A blood-sucking alien predator is ravaging animals throughout the Puerto Rican countryside, or so say this town's mayor and scores of uneasy rural dwellers.

Misael Negron, a 25-year-old college student, is one of 15 Canovanas residents who say they have had a close encounter with the beast, known here as the "chupacabras," or, in its literal English translation, goat-sucker.

"I was looking off the balcony one night, and I saw it step out of a bright light in the back yard," Negron said. "It was about three or four feet tall with skin like that of a dinosaur. It had bright red eyes the size of hen's eggs, long fangs and multi-colored spikes down its head and back."

True to its name, the creature attacked the family goat, said Negron, draining the blood from its neck and disemboweling the animal.

Tales of blood-thirsty monsters have grasped the collective jugular of this U.S. island commonwealth in the past. But none has left a tangible trail of carnage as extensive as the chupacabras, which by some estimates have already caused 1,000 animal deaths and terrorized the local inhabitants.

"This is not a joke," said Canovanas Mayor Jose R. Soto. "A number of my constituents have lost animals in the past few months. We're taking it very seriously because it's killing animals right now, but people could be next."

The government gave some credence to the chupacabras hysteria recently by launching an investigation of the night attacks. At least part of the reason was concern about its impact on the tourist industry. Puerto Rico is just now rebounding from a drop in tourism, and tourist dollars, caused by water problems last year and an oil spill two winters ago that washed a black slick onto the beaches around some of San Juan's nicest hotels. This year, officials, hoteliers and shopkeepers say they are expecting one of the best winters ever -- provided rumors of bizarre predators don't scare people off.

The mysterious creature earned its tag because many of its earliest victims reportedly were goats. But, according to the nearly daily accounts of animal maulings, its diet also includes cattle, chicken, sheep, pigs, dogs and cats, even peacocks.

A sportsman and gun collector, Soto led a "safari" last month to locate the chupacabras, combing the thickly foliated foothills of the Caribbean National Forest, known as El Yunque. Some 200 townsfolk, civil defense workers, and gun-packing police and prison guards formed the search party, using a caged goat as bait.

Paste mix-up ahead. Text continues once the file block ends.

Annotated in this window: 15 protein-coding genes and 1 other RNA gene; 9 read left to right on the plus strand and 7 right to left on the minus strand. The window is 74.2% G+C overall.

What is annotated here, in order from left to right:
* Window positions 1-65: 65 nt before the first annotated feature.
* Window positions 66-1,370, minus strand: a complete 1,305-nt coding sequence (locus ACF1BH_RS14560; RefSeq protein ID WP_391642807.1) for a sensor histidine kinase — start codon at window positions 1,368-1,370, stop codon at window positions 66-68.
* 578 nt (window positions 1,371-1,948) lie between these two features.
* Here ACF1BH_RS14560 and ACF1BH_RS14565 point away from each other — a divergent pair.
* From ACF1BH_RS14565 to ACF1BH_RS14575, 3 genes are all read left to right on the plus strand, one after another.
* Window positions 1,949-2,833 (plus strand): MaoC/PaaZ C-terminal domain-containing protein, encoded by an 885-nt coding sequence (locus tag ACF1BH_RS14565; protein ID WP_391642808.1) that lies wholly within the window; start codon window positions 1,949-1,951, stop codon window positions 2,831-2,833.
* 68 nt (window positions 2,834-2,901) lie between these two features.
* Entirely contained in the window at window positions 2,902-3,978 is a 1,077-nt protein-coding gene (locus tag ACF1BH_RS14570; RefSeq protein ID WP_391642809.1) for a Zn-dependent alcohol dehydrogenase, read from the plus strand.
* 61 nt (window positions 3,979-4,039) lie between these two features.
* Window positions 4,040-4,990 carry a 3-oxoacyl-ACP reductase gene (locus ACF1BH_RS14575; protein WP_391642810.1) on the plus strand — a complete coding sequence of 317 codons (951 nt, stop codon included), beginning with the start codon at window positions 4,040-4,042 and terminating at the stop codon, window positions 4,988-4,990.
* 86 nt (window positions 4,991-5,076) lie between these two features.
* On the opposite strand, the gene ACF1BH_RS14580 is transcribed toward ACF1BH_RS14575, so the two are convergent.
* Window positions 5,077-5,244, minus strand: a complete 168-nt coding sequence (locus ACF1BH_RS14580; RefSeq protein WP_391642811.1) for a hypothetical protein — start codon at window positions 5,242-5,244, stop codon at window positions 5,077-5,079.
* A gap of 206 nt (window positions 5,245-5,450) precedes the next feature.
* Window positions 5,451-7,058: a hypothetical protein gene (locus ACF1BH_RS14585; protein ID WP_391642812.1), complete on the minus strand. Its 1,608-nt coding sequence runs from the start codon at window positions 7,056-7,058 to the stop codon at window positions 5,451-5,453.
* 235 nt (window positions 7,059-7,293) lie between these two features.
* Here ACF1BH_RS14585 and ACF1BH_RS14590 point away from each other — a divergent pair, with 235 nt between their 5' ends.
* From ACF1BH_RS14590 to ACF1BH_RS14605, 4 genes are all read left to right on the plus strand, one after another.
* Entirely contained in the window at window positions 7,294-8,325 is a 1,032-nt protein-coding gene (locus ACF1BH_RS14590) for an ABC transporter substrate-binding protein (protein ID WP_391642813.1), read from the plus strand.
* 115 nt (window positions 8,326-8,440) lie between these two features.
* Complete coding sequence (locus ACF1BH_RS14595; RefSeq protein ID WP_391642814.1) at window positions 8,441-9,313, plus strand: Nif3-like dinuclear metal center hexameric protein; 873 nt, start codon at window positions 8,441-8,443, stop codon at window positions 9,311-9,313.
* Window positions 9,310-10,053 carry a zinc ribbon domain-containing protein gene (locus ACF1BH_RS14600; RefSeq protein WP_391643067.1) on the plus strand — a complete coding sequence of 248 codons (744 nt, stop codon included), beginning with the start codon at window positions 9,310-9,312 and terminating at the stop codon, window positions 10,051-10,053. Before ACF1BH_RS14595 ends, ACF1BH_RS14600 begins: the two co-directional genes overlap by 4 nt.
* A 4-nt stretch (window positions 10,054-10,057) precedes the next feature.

They didn't bag the beast, but Soto claims the safari was a success. "Whatever it is knows that we're after it now," he said. "And if you look at the pattern where the most recent attacks have taken place, you'll see it hasn't come back here."

Jose Espinosa, public information officer for the State Civil Defense, said that while many here have mentioned everything from aliens to vampires, he is certain there is a rational, down-to-earth explanation for the recurrent attacks, but he has yet to figure it out. Perhaps it is one of those exotic pets, such as alligators or snakes, that were so popular in the 1960s and 1970s, he said. It is also possible that an animal escaped from one of two wildlife theme parks that used to operate here, including one on the Canovanas border.

The chupacabras has begun to acquire an almost outlaw notoriety. The attacks have inspired three songs, countless spoofs on prime-time television and even a new alcoholic beverage, which its inventors said was named after the chupacabras because "nobody knows what's in it."

Some here trace the chupacabras hysteria directly to Puerto Rico's crime tabloid, El Vocero, which they say is using the story to boost sales. The tabloid, which has featured the animal maimings as a major story almost daily, has indeed experienced an increase in circulation, according to El Vocero associate editor German Negroni. But he said the coverage is justified. Initially, Negroni said, he did not take the story very seriously, viewing it "as a sort of prank." But now, he said, "the reports of animal deaths are real. They are coming so fast and furious now that they are arousing the interest of doctors, scientists and even politicians. It has raised some very interesting questions."

Carlos Soto, a veterinarian who has examined the remains of a Doberman pinscher and seven rabbits killed by the mystery predator, is convinced that something very strange happened to them.

"In each case the cause of death were two deep puncture wounds under the right side of the neck," Soto said. "The wounds extended into the animals' brains, killing them instantly. The wounds were about the diameter of a drinking straw, and three to four inches in length. They weren't compatible with the bite of a dog, a monkey or any animal I've ever studied."

Soto also noted the presence of circular openings in the animal cadavers so perfect a skilled surgeon couldn't have carved them with a scalpel. What is more, none of the slaughtered animals showed signs of rigor mortis. "The rabbits were brought in more than 12 hours after death," Soto said.

For Madelyne Tolentino, 31, of Canovanas, the chupacabras is no mystery.

She and her mother stared at the chupacabras for three minutes or so one day when it paused on the sidewalk in front of their home.

"I told my mother I saw the devil," she said.

Tolentino said the creature was built "like a kangaroo without a tail," with powerful hind legs. She also noted a web-like film hanging beneath its short, pudgy arms.

The alleged sighting was one of several with multiple witnesses.

On that occasion, her husband and a co-worker at the garage across the street pulled on work gloves, then tried to tackle it, but it slipped away from them before they could nab it.

"After it was over, I said to my mother, We'd better not tell anybody about this because they'll think we're crazy.' "